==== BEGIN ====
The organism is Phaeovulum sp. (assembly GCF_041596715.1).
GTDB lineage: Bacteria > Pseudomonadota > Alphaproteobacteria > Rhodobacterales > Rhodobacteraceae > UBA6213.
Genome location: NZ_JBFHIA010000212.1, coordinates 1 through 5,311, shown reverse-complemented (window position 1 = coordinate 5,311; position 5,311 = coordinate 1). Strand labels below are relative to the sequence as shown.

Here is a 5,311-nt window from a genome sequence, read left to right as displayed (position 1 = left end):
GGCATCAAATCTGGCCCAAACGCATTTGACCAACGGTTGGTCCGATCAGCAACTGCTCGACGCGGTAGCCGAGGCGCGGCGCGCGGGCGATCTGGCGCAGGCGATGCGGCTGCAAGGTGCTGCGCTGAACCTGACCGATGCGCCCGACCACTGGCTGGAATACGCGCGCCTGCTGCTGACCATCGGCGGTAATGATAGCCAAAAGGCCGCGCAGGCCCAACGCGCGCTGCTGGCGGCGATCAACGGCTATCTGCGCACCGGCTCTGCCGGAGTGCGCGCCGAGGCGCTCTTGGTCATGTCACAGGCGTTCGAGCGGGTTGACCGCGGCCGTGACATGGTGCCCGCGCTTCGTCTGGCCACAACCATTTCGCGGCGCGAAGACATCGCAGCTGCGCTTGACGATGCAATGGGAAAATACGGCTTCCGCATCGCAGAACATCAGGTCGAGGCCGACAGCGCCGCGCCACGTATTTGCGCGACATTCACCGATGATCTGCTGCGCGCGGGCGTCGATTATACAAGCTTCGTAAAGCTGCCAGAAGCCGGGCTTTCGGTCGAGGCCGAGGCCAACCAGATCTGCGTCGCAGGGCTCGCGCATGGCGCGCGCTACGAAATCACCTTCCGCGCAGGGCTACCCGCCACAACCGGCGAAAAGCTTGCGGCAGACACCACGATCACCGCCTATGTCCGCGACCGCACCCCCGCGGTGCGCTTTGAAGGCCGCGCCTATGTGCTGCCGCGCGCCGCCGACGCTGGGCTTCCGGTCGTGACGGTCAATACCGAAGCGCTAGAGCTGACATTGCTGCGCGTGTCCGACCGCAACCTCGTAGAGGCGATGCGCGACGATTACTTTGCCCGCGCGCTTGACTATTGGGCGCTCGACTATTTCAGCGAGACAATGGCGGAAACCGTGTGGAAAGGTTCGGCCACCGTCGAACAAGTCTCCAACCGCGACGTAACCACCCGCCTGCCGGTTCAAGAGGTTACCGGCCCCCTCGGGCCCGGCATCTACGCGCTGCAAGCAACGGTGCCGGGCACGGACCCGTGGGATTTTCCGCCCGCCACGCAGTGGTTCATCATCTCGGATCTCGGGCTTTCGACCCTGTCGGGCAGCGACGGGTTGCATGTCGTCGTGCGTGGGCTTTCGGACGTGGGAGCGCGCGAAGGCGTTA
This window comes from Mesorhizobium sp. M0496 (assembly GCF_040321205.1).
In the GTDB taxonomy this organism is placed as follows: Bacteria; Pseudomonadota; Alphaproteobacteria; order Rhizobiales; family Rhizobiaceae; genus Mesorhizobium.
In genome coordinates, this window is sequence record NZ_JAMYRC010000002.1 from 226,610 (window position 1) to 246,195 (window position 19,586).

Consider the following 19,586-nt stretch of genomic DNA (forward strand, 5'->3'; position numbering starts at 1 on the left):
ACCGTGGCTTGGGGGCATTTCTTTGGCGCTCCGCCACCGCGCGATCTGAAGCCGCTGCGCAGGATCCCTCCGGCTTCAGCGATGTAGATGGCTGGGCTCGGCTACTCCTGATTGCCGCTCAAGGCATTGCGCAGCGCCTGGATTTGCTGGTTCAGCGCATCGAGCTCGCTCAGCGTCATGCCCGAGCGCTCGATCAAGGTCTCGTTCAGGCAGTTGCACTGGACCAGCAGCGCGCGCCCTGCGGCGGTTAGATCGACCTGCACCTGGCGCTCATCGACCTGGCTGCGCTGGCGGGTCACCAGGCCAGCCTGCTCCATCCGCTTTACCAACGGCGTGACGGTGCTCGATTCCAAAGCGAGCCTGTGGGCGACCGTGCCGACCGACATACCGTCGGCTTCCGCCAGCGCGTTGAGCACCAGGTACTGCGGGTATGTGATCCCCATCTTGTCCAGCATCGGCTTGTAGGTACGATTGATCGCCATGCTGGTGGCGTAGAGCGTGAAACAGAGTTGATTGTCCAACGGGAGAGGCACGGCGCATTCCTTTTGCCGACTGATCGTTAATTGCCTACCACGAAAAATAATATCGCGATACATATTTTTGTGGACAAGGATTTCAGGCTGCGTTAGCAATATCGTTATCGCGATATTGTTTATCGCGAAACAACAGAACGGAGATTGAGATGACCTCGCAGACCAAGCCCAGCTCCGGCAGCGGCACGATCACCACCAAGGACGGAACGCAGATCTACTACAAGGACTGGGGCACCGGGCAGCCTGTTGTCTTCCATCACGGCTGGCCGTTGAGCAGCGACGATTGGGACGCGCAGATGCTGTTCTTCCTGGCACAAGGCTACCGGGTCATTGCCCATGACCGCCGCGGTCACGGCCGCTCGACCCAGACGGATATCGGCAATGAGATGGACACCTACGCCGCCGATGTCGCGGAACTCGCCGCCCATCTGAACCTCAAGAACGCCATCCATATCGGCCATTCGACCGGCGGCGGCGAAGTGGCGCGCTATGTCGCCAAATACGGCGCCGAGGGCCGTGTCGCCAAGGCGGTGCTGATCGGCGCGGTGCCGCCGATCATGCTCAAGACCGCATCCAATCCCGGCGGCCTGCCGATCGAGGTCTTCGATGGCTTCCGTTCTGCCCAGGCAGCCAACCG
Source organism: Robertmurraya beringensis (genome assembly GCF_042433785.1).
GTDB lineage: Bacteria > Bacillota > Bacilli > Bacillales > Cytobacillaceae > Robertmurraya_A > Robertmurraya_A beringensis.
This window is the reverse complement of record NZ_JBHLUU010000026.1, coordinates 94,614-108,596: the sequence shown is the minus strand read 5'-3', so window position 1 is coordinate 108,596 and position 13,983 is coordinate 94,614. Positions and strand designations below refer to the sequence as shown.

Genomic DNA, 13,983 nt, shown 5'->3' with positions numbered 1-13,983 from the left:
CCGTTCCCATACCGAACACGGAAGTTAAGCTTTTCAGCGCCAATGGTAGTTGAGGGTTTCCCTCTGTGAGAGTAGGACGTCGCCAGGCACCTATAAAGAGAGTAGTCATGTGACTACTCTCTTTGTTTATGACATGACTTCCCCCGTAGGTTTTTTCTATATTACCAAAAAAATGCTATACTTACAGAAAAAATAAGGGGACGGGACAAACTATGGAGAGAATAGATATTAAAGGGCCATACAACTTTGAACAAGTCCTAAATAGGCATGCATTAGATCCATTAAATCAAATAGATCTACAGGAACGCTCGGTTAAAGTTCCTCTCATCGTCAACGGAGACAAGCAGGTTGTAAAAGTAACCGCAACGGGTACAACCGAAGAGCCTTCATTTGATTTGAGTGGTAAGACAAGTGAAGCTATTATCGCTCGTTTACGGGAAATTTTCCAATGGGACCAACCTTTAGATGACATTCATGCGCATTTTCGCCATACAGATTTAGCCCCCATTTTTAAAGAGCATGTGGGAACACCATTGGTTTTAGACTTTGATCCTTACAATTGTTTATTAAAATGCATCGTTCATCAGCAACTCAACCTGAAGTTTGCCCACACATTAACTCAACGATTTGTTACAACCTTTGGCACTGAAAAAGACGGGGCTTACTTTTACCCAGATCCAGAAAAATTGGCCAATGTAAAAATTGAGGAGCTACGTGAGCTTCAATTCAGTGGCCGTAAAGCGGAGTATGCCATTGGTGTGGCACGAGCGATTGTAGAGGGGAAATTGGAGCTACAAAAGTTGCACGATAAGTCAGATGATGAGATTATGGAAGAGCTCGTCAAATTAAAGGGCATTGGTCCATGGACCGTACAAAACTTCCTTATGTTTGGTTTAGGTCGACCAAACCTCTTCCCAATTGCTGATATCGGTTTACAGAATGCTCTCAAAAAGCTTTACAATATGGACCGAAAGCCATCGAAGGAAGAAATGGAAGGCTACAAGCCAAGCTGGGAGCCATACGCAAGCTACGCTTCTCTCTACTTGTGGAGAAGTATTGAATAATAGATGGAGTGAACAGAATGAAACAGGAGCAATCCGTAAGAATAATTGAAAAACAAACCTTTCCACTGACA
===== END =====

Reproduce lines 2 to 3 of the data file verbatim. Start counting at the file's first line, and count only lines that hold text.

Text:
GTDB lineage: Bacteria > Pseudomonadota > Alphaproteobacteria > Rhodobacterales > Rhodobacteraceae > UBA6213.
Genome location: NZ_JBFHIA010000212.1, coordinates 1 through 5,311, shown reverse-complemented (window position 1 = coordinate 5,311; position 5,311 = coordinate 1). Strand labels below are relative to the sequence as shown.